Diversity in food can avert diabetes and obesity3 min read . Updated: 23 Mar 2016, 02:10 AM IST
Eating more fruits and vegetables and less of meat can reduce greenhouse emissions and overweight women face greater risk of depressionstudies and research tips for a healthier you
Switching to a vegetarian diet can cut emissions and save more lives
Eating less meat and more fruits and vegetables can avoid 5.1 million deaths every year by 2050, a British study suggests. Researchers at Oxford University claim following the guidelines on meat consumption will cut food-related emissions by 29% and adopting a full-time vegetarian diet can reduce emissions by 63%. Breeding livestock is one of the leading causes of greenhouse gases. It leads to emission of methane gas which is more harmful than CO2 emissions. The study points out that food system is responsible for more than a quarter of all greenhouse gas emissions and unhealthy diet and obesity are two of the leading causes of early mortality. The study was published in the Proceedings of the National Academy of Sciences. Read more here.
Lack of variety in diet can lead to diabetes and obesity
Eating the same set of food items regularly can weaken the ecosystem of gut bacteria and lead to metabolic diseases such as obesity and type-2 diabetes, a US study shows. Researchers at Pennington Biomedical Research Centre pointed out that gut bacteria function as an endocrine organ. They metabolise specific nutrients from the diet and with increased variation comes increased adaptability and an increased range of physiological responses. The study stresses on the importance of having a balanced and diverse diet. The study was published in the journal Molecular Metabolism. Read more here.
Seeing isn’t required to gesture like a native speaker
Hand gestures made by people while talking do not emerge from watching other speakers but comes from learning the language itself, a study by Georgia State University shows. The researchers enlisted 40 congenitally blind adults out of which 20 were native English speakers and 20 were native Turkish speakers. They also recruited 40 speakers who could see and spoke the two languages. The participants were asked to explore a series of figurines using their hands. When they were asked to describe the scene, it was noted that the pattern of gestures made by English speakers was different from speakers of Turkish. However, the gestures made by blind speakers resembled the gesture made by participants who spoke the same language. The study appeared in the journal Psychological Science. Read more here.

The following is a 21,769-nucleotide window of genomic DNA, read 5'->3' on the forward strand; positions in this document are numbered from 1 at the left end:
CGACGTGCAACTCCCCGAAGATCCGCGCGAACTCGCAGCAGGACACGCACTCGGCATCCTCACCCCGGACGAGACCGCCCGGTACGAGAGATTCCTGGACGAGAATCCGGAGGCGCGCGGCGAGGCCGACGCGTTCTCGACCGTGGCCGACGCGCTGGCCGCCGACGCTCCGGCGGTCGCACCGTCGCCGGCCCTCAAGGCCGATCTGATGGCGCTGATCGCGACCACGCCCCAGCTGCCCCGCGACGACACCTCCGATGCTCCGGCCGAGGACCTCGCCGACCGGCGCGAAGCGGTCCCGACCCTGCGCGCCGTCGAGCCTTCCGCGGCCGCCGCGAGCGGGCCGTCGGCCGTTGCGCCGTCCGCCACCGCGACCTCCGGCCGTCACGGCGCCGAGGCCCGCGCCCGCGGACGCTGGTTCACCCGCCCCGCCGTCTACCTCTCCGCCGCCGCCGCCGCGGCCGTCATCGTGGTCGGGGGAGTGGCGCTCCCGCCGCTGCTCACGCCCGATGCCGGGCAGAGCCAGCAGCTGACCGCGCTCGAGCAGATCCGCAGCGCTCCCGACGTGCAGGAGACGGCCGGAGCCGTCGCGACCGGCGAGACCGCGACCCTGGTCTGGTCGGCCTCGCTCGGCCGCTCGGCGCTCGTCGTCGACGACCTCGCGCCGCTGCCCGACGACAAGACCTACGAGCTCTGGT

Overweight women face higher risk of depression
Women with a higher body mass index (BMI) are two times more likely to feel depressed compared to women with normal weight, irrespective of their educational qualification, a US study suggests. Researchers at Rice University enlisted 1,928 women in the age group of 35 to 80 years. After measuring their BMI they were asked a series of standardized questions on demographic traits, medical history and diet. The findings suggest that the risk of depression was 43% higher in women with BMI of 18.5-24.9 and 57% greater in women with BMI of 25-39.9. The study was published in the journal Obesity Research and Clinical Practice. Read more here.
Fitness trackers are not always reliable
Fitness trackers are often inaccurate when it comes to keeping tab on how much energy a user has burned, a US study warns. Scientists at the University of California compared the accuracy of 12 fitness trackers such as Fitbit Flex and Jawbone Up24 with two established methods of monitoring energy loss. In the first method people were locked in a room to assess every calorie consumed and burned. In the second method people were asked to drink specially treated water so the energy output can be calculated through a urine test. When compared to the first method, the fitness trackers underestimated energy burned by 278 calories. In comparison to the second method, the fitness trackers underestimated energy burnt by 69 to 590 calories. The study was published in JAMA Internal Medicine. Read more here.
Compiled by Abhijit Ahaskar